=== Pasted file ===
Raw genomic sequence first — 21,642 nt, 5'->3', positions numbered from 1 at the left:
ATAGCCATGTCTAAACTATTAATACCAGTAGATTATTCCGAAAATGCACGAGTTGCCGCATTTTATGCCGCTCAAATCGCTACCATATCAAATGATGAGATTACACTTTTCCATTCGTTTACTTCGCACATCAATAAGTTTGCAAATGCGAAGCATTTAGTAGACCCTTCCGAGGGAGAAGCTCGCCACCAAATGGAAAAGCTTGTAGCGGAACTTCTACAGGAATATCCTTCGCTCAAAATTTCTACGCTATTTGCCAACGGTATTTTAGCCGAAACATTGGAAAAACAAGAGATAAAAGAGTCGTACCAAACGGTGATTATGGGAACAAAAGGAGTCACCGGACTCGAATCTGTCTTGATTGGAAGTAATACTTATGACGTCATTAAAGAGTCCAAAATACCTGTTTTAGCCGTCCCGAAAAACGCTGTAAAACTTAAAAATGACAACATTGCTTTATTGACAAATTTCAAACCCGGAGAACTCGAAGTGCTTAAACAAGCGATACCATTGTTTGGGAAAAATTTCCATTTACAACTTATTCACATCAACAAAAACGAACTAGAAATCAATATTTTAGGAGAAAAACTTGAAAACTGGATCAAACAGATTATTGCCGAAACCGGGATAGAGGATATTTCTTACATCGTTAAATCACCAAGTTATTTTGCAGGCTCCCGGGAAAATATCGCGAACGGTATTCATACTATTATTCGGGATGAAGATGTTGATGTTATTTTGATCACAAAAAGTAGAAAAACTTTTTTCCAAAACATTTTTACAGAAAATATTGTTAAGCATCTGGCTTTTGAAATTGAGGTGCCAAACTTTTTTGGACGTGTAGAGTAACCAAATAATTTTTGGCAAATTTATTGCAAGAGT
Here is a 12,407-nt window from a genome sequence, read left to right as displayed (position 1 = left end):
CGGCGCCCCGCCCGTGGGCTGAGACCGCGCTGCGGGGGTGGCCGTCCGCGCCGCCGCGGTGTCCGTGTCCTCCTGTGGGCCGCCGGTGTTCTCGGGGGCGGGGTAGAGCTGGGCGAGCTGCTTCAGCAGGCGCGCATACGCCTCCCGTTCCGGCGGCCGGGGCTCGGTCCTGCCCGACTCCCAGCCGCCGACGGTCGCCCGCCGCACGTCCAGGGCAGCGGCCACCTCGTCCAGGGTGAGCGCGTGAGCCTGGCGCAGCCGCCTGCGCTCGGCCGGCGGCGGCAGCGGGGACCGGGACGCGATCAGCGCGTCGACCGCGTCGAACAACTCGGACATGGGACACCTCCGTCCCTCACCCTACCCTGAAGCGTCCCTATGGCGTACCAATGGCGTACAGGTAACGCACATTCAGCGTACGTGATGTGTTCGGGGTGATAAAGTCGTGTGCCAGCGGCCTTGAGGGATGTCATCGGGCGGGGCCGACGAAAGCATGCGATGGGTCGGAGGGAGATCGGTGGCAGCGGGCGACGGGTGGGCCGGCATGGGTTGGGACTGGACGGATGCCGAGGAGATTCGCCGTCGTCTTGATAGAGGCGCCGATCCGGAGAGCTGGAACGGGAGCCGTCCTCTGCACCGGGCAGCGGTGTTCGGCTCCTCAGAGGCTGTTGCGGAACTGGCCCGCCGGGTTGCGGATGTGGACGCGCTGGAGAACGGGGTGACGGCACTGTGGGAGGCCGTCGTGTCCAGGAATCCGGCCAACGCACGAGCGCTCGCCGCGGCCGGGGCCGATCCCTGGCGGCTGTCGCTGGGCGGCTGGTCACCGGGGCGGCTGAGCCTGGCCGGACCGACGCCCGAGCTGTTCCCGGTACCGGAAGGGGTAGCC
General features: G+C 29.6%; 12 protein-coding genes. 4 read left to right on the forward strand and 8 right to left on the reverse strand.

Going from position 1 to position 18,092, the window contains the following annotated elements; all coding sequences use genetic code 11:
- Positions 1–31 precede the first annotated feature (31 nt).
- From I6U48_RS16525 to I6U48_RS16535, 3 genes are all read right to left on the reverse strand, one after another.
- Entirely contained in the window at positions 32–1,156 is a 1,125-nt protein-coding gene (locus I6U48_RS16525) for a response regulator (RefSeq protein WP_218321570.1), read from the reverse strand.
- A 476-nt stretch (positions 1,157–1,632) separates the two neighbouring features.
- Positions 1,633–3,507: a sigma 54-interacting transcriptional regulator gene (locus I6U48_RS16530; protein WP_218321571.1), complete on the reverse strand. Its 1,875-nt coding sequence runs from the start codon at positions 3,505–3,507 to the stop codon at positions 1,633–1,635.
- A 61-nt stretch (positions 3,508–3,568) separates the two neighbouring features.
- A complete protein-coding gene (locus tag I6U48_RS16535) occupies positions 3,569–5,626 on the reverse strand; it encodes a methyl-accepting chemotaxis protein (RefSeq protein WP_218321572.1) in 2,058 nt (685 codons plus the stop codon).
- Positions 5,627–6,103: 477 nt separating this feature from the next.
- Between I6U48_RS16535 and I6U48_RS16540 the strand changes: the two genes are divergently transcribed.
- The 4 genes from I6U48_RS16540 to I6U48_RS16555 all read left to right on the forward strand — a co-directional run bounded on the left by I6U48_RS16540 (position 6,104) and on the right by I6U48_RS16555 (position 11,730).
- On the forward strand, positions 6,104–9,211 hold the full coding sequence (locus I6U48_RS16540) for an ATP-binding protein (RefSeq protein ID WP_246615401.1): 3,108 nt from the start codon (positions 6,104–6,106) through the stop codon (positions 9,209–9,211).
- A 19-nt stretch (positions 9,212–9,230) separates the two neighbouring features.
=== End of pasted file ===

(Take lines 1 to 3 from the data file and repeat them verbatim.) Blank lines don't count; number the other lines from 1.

Raw genomic sequence first — 21,642 nt, 5'->3', positions numbered from 1 at the left:
ATAGCCATGTCTAAACTATTAATACCAGTAGATTATTCCGAAAATGCACGAGTTGCCGCATTTTATGCCGCTCAAATCGCTACCATATCAAATGATGAGATTACACTTTTCCATTCGTTTACTTCGCACATCAATAAGTTTGCAAATGCGAAGCATTTAGTAGACCCTTCCGAGGGAGAAGCTCGCCACCAAATGGAAAAGCTTGTAGCGGAACTTCTACAGGAATATCCTTCGCTCAAAATTTCTACGCTATTTGCCAACGGTATTTTAGCCGAAACATTGGAAAAACAAGAGATAAAAGAGTCGTACCAAACGGTGATTATGGGAACAAAAGGAGTCACCGGACTCGAATCTGTCTTGATTGGAAGTAATACTTATGACGTCATTAAAGAGTCCAAAATACCTGTTTTAGCCGTCCCGAAAAACGCTGTAAAACTTAAAAATGACAACATTGCTTTATTGACAAATTTCAAACCCGGAGAACTCGAAGTGCTTAAACAAGCGATACCATTGTTTGGGAAAAATTTCCATTTACAACTTATTCACATCAACAAAAACGAACTAGAAATCAATATTTTAGGAGAAAAACTTGAAAACTGGATCAAACAGATTATTGCCGAAACCGGGATAGAGGATATTTCTTACATCGTTAAATCACCAAGTTATTTTGCAGGCTCCCGGGAAAATATCGCGAACGGTATTCATACTATTATTCGGGATGAAGATGTTGATGTTATTTTGATCACAAAAAGTAGAAAAACTTTTTTCCAAAACATTTTTACAGAAAATATTGTTAAGCATCTGGCTTTTGAAATTGAGGTGCCAAACTTTTTTGGACGTGTAGAGTAACCAAATAATTTTTGGCAAATTTATTGCAAGAGT
Here is a 12,407-nt window from a genome sequence, read left to right as displayed (position 1 = left end):